Explosions In The Sky Make A Big Bang 

Instrumental rockers cause a rumble

In mid-August the Egyptian Theatre marquee advertised a concert coming in September. There was nothing unusual about that--the venue often uses the marquee to promote shows. What made this particular announcement a big deal was the name of the band and the date of the concert formed an unfortunate coincidence: Explosions in the Sky, Sept. 11. Photos of the marquee flew across the Internet, and it became the top story at media outlets as far away as New York.

Like many sensationalized stories, this one soon lost steam. While the saying goes that no publicity is bad publicity, Texas-based Explosions in the Sky didn't really need it. Since being founded in 1999, the band has spent a decade making a name for itself with its music.

The music of post-rock stalwarts Explosions in the Sky is definitely not meant for the casual listener. The songs rarely fit into the mandatory radio-ready length of four minutes or less and don't contain attention-getting repetitive hooks or memorable choruses. And they don't use any vocals.

While some of the band's songs have been known to easily clear the 10-minute mark, it would be a mistake to dismiss Explosions in the Sky as a jam band. To do so would mean missing out on some intricately crafted soundscapes that are miles deep. The band's most recent effort, 2011's Take Care, Take Care, Take Care (Temporary Residence Ltd.) is no different in these respects, but as guitarist Mark Smith explains, the journey toward completing this album was a bit different than their previous recording experiences.

"It wasn't so much that we couldn't write music, period, it was just that we couldn't complete a song to save our lives," he says when talking about the trouble EITS had recording this album. "We were writing stuff--random melodies, weird demos, even completed sections of songs--but we just couldn't form them into a fully satisfying song, and it was pretty demoralizing."

While the early false starts were deflating, a two-month break from writing turned out to be just what the band needed.

"Once we completed the first song after that little break, the floodgates opened and we were able to get in a groove and finish the rest of the album," Smith says. "Once we finished the last song, it was hugely gratifying and relieving."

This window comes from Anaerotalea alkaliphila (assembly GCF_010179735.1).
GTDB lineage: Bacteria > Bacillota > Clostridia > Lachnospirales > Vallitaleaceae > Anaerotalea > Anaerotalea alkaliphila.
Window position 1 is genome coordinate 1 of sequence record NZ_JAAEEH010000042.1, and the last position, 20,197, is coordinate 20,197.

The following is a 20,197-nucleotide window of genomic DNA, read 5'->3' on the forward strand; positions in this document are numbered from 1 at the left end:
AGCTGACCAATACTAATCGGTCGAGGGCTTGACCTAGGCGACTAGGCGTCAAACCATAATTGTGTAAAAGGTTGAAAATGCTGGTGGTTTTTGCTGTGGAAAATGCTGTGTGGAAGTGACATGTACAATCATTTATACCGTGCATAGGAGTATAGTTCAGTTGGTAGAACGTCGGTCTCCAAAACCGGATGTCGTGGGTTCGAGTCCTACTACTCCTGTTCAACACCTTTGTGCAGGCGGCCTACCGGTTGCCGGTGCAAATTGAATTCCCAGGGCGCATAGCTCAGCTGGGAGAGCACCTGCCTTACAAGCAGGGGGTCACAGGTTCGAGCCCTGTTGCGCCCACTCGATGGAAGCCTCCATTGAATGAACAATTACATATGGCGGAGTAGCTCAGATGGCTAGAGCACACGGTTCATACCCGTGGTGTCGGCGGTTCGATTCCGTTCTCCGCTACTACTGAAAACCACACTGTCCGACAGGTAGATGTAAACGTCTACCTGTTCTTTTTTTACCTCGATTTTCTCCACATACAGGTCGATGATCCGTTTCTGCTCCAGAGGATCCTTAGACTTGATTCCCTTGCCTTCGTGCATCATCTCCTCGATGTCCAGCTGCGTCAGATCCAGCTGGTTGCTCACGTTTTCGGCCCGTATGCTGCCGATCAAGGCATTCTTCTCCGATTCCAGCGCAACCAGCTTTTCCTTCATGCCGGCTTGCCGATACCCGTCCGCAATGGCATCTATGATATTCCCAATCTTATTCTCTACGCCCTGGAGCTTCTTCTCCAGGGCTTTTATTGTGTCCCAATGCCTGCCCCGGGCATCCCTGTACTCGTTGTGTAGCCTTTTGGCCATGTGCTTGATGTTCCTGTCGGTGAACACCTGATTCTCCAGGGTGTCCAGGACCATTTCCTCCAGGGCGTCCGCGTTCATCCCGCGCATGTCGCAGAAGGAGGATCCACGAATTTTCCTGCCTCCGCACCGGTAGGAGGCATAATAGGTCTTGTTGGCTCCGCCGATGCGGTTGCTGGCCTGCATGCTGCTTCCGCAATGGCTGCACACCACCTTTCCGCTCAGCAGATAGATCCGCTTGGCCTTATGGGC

Take Care, which Spin Magazine notes is filled with "gorgeously towering moments [that] seem boundless," is a rollercoaster ride of skyscraping post-rock thrills and subdued moments that border on total sedation. With three guitarists, EITS marries distorted rock riffs with echoing ones, alternating between sounding like they are headed for heaven or dropping through the air, depending on the ebb and flow of a particular track, all while the drums pound like thunder throughout. The album is a mishmash of sounds and themes that come together in unexpected ways because it is loaded with so many twists and turns that you can never be sure what is coming next. Given what the album is meant to represent, however, this is fitting.

"I'd say it's a document of the last four years of our lives," Smith says. "It's about farewells and abandonment, and being a dad and having someone sick in your life, and getting married and about being friends for years and years. And many other things."

The inspiration that life provides for the music found on this album also extends to the song titles, or at least one of them.

"I think for this record, the hardest [title] to come up with was 'Be Comfortable, Creature,'" Smith says. "I remember after we wrote it, we listened to it for weeks, and then Chris [Haskey, the drummer] said something about how it reminded him of the feeling you get when you have to decide whether to put your dog to sleep if they have health problems. And then that title came."

Music has such a profound power in and of itself, in Smith's view, but when paired with the minds of people who are interested in speaking to others without actually speaking, it can turn into something even more meaningful and emotionally significant. 

"I think maybe I talk about the brain too much, but it's just the most amazing thing," he says. "Just so many things go through your head in four years, or even a year, or even a day, or even a minute. And we just try to translate that to music in the most direct way we know how. And as for emotion, we just rely on the natural ability of music. Certain tones, certain chords, the use of dynamics, the use of space, all of it, for whatever beautiful reason, can elicit emotions." 

The band's pursuit of musical excellence, according to Smith, is never ending and they are often influenced by some of life's weightier experiences.

"Music has always been my favorite art," he says. "I find it the most immediate, visceral and directly relatable to how I feel about the world. Most of that is on some level where I can't really explain why it does that, some primordial series of chemical reactions in the brain. But I don't question it, I just love it."

Despite how seriously they take their craft, EITS are not without their lighter moments, especially when searching for song titles.

"We're always on the lookout for song or album titles. Sometimes it kind of interferes with my reading, though, to be honest," he jokes. "I'll be reading a book and find myself continually stopping in the middle of a sentence and wondering if a certain phrase would make a good song title." 

Despite all the bloated beginnings, the breaks and the uncertainties surrounding the material and where it was ultimately headed, they completed the album and heaved a collective sigh of relief. Then they did something a little embarrassing.

"I believe we celebrated with a dinner at Red Lobster. I wish I was joking," Smith says with a bit of a laugh.

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